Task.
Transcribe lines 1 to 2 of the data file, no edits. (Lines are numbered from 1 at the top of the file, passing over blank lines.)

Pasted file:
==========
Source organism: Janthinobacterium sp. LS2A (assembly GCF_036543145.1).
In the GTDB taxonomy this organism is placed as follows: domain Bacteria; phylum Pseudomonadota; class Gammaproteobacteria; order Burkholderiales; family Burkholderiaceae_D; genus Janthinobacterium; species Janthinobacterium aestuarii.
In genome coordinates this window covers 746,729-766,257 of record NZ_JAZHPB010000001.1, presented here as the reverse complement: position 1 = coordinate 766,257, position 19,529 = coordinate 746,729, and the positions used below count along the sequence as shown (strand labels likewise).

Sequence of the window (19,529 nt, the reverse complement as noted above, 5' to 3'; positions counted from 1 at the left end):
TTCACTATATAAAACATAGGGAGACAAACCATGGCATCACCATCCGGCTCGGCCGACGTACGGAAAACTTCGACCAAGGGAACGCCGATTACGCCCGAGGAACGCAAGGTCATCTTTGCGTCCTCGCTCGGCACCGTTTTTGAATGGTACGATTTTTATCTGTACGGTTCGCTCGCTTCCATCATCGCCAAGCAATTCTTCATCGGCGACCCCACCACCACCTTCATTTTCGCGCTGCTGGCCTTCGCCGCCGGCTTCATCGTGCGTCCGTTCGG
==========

Source organism: Janthinobacterium sp. LS2A (assembly GCF_036543145.1).
In the GTDB taxonomy this organism is placed as follows: domain Bacteria; phylum Pseudomonadota; class Gammaproteobacteria; order Burkholderiales; family Burkholderiaceae_D; genus Janthinobacterium; species Janthinobacterium aestuarii.